POINT 2: COMPARATIVE ANALYSIS OF 20 YEARS OF PERITONEAL DIALYSIS OUTCOMES AND INFECTIONS IN THE TOP END

Naidu P1, Yusuf F1, SUNDARAM M1, ABEYARATNE A1, Majoni W1

1Royal Darwin Hospital, Darwin, Australia

AIM: To assess Top End Health Service (TEHS) peritoneal dialysis service provision (2000 to 2021) by reviewing peritoneal dialysis (PD) associated infections and exit outcomes.

BACKGROUND: The Northern Territory has the highest prevalence of chronic kidney disease (CKD) in Australia overwhelming current service capacity for facility haemodialysis.  Accessing facility haemodialysis also necessitates relocation to major centres. Peritoneal dialysis (PD) relieves both these burdens.  This means a service emphasis on preventable PD-associated infections, as they can lead to loss of access, permanent transition to haemodialysis, and death.

METHODS: PD patient data collected from 2010 to 2021 for ANZDATA and from medical records was used. Data was compared to a 2000 – 2010 TEHS internal audit. Excluded patients: treatment started or continued in another health service or planned but not started PD.

RESULTS: 2010 – 2021

202 PD patients with 219 episodes of peritonitis and 61 line infections. 40 months average time on PD. Average of one episode of any infection per 29 months. 42 patients died on PD. 21 transplanted after an average of 7 months. 93 patients moved to haemodialysis, in 60% of cases due to infective complications. 51% of all infections were caused by gram positive organisms (33.4% gram negative, 6.7% fungal and 9% culture negative).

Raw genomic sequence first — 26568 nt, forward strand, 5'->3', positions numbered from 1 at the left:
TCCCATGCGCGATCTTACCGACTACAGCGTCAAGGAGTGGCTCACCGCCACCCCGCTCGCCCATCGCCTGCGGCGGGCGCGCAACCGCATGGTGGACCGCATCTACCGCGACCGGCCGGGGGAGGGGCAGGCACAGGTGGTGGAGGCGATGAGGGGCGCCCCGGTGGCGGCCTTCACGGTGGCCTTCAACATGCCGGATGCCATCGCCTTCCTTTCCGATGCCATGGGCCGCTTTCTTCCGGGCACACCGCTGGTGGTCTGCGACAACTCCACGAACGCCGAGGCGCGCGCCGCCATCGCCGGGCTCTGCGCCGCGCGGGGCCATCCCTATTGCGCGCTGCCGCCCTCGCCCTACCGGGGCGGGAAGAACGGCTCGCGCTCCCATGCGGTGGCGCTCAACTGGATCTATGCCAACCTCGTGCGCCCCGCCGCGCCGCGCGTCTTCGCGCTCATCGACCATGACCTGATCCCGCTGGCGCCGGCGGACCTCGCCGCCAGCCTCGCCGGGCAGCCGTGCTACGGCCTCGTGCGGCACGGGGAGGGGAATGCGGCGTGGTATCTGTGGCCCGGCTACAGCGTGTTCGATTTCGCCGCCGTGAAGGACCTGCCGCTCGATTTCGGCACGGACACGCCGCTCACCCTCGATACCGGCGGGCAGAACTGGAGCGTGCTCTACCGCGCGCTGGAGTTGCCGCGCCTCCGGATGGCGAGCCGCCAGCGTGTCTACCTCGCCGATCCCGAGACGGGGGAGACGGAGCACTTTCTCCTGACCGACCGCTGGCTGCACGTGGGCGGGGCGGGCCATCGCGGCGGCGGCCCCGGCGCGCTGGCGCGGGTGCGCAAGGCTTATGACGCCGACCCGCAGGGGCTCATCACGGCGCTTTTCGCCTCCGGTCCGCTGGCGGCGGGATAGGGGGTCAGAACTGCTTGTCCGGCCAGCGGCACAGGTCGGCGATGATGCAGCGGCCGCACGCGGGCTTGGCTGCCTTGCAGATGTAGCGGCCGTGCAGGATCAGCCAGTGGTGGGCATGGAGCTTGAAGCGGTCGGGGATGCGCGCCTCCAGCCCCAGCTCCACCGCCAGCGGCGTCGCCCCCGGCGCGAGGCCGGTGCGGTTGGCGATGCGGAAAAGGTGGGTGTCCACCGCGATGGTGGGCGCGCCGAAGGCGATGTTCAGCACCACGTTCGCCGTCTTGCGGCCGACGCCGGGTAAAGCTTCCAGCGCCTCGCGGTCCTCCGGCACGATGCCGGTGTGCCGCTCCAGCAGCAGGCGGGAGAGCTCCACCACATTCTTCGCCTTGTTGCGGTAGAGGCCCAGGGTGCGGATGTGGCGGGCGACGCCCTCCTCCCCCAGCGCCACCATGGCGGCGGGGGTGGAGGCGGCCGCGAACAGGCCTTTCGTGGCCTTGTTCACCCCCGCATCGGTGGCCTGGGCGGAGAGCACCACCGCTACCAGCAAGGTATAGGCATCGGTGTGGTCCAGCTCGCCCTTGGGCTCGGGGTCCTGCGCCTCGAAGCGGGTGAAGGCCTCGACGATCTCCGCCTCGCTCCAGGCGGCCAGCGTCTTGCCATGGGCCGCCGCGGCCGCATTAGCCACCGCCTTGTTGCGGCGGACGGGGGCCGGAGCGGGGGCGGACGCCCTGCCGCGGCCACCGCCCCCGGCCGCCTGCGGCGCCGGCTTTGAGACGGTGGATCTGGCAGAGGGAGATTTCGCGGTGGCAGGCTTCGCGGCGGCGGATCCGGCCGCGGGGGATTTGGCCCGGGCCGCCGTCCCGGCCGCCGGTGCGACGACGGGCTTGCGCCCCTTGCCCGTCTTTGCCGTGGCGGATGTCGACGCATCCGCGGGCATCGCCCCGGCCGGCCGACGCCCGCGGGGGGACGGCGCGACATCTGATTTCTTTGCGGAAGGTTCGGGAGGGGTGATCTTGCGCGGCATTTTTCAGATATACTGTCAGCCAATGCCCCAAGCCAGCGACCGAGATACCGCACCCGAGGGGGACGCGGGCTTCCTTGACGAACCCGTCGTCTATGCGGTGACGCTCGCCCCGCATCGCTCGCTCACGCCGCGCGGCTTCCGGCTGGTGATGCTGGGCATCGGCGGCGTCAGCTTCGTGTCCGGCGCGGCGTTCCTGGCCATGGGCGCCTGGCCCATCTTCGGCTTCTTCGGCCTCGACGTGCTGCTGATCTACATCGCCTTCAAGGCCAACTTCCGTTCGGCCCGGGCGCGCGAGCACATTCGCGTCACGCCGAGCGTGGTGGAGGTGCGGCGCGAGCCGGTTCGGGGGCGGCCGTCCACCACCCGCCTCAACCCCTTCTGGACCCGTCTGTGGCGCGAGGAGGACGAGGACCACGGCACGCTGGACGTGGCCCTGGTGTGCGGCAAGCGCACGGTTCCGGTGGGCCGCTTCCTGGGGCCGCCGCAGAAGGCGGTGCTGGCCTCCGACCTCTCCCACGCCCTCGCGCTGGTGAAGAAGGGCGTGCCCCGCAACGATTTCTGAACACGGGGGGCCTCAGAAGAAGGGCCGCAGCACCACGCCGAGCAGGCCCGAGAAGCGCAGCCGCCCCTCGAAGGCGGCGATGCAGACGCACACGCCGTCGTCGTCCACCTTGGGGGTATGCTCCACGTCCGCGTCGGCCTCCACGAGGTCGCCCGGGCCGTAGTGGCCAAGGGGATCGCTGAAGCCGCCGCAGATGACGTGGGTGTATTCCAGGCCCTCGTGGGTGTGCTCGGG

2000-2010

116 PD patients – 233 total PD-related infections (average infection rate one episode per 11 months). 24 month median technique survival. 5 were transplanted. 51.3% of all infections were caused by gram positive agents (19.3% gram negative, 5.5% mixed, 8.3% fungal and 15.4% culture negative).

CONCLUSION: TEHS PD service has improved outcomes in technique survival and transition to transplant. However, outcomes can be improved comparative to literature.


Biography:

Dr Paayal Naidu is a current first year renal advanced trainee at Royal Darwin Hospital with dual train in general medicine and nephrology. She has research interests in epidemiology and preventative, proactive public health measures with particular focus on marginalized and under-privileged populations. Her time in the Northern Territory has been invaluable in demonstrating how entrenched health systems impact on Indigenous health and ways to address this.

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